Foxes have been part of Britain’s natural landscape for centuries, nocturnal and not particularly fond of humans they are a rare sight but easily recognisable by their red coats and fluffy tails. Foxes have long been romanticised by writers like Roald Dahl as well as by animal and wildlife activists. However, our lack of contact with these creatures is somewhat of a blessing because they are actually incredibly vicious, territorial and dangerous to humans and other animals alike. Whether wild or urban, foxes are unpredictable animals, not the cuddly Fantastic Mr Fox so many consider them to be. These pests kill chickens and pets, become territorial over certain ‘patches’ or gardens and have been known to attack humans, especially children.
Big eyes, fluffy tales and a distinctive red coat may seem to have the aww factor but foxes are wild animals and as such, they should be treated with respect and suspicion in equal part. We may be their biggest natural predator but foxes will gladly put up a fight. In the space of just eight years the London and Home Counties areas have witnessed five horrendous, high profile fox attacks:
Fox Attacks and Incidents
1. Louis Day (2002)
14-week old Louis was attacked at his home in Dartford, Kent. He suffered puncture wounds to his head as a result of the attack
2. Jessica Brown (2003)
Whilst sleeping in her upstairs bedroom, four year old Jessica was bitten on the arm by a fox that had not only gotten inside the North London home but had made its way to her room on the next floor
3. Bromley, Kent (2009)
A mysterious spate of sabotaged brakes in Bromley, Kent was revealed to be the handiwork of urban foxes. Acquiring a taste for brake fluid, the group had chewed their way through nine vehicles’ brake cables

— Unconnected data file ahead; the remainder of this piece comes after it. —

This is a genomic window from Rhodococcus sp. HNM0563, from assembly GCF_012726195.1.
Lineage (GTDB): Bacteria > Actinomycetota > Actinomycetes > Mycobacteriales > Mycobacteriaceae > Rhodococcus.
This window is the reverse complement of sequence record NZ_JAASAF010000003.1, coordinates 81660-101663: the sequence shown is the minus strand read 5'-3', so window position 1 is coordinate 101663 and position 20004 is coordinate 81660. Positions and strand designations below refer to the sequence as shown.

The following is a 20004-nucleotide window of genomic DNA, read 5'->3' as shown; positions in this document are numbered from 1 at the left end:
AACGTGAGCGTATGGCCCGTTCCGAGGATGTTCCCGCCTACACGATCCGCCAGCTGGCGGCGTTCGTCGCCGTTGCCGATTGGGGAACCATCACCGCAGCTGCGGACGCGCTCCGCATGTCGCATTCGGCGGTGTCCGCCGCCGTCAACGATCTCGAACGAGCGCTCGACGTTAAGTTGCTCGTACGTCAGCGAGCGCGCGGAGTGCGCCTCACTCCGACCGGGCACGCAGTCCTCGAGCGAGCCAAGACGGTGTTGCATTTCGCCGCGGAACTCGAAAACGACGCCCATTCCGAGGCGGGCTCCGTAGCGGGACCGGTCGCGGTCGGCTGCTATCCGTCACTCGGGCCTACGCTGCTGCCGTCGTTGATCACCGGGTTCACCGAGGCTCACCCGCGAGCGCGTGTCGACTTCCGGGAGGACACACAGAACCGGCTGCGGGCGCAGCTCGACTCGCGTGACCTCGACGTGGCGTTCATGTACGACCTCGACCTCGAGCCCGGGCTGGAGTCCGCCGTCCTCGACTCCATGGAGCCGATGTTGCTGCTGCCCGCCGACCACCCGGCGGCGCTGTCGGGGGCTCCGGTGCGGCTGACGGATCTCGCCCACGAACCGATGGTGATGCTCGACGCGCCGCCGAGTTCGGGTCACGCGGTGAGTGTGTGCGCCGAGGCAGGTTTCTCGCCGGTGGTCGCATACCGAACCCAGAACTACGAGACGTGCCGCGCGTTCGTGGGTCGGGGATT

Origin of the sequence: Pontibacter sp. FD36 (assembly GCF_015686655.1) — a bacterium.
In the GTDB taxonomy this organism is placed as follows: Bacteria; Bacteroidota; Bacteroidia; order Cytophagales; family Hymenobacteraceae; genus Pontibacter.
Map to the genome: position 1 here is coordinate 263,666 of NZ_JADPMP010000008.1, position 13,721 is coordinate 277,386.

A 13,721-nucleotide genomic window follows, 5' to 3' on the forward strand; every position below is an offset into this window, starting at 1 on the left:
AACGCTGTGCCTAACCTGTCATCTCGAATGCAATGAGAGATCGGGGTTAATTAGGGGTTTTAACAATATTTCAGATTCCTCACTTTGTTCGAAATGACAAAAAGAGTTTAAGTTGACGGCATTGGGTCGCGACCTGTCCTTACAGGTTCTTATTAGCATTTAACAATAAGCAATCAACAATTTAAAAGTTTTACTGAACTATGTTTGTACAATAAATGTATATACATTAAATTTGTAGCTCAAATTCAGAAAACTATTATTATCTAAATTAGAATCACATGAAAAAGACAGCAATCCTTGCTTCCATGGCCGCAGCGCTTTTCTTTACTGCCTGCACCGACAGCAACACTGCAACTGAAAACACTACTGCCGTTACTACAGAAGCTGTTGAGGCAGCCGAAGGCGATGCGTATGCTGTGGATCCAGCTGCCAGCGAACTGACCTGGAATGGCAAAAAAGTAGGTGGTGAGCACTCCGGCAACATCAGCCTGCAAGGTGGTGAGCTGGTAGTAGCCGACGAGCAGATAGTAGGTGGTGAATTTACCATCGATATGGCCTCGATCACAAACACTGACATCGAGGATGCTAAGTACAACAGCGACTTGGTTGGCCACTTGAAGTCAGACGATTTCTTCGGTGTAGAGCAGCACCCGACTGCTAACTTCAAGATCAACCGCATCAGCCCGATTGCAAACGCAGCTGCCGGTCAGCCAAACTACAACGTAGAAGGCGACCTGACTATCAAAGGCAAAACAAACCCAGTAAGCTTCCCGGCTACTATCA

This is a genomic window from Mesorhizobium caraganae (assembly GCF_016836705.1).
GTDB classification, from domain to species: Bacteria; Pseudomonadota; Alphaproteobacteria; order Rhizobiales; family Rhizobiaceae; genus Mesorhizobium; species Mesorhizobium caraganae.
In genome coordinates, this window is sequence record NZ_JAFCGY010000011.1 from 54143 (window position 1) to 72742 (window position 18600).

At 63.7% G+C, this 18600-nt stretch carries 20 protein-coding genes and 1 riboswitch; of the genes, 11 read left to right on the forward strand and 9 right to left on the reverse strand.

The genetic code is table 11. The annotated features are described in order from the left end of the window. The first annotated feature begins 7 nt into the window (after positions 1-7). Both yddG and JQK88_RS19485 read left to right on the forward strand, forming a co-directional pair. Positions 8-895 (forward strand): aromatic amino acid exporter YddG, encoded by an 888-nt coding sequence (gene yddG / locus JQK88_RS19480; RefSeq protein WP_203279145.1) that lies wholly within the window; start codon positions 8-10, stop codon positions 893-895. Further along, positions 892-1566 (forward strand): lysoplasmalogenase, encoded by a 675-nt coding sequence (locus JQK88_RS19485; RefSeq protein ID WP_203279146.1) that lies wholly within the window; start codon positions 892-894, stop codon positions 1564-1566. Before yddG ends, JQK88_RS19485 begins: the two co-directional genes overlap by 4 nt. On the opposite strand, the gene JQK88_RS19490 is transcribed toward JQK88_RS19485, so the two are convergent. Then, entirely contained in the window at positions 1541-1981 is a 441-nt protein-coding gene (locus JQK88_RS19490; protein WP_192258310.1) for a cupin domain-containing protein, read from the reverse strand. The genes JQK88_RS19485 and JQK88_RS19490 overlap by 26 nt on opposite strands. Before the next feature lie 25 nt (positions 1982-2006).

4. Koupparis Twins (2010)
At 9 months old, twins Isabella and Lola were attacked in their cot by a fox that made its way upstairs in their Hackney, East London home. One girl suffered deep cuts and punctures on her arm, the other was found with a lot of blood on her face
5. Jake Jermy (2010)
After being attacked by a fox whilst at a school party in Brighton, East Sussex, three year old Jake was taken to hospital. After stroking the animal’s tail, which was sticking out from under one of the school’s temporary building, the toddler was bitten on the arm
In addition to these direct attacks and cases of dangerous nuisance in London, foxes have shown themselves to be a threatening and problematic pest further afield. In November 2008 a man was jogging in Arizona (USA) when he was bitten on the arm and leg by a rabid fox whilst Edinburgh has long-suffered a fox epidemic, resulting in the death of many pets across the city. As well as direct attacks, foxes pose indirect threats. Due to being so territorial they urinate and defecate anywhere; gardens, cars, walkways or sand pits to name but a few. Their waste can contain various harmful bacteria and transmit diseases like Toxascaris or Weil’s disease to humans.
With foxes posing such a threat and with so many attacks concentrated on urban centres, it has never been more important to utilise pest control – London families’ safety depends on it. So if you are suffering from a fox infestation in your area, don’t wait for the animal to make its move. Call us today and enjoy a pest-free tomorrow.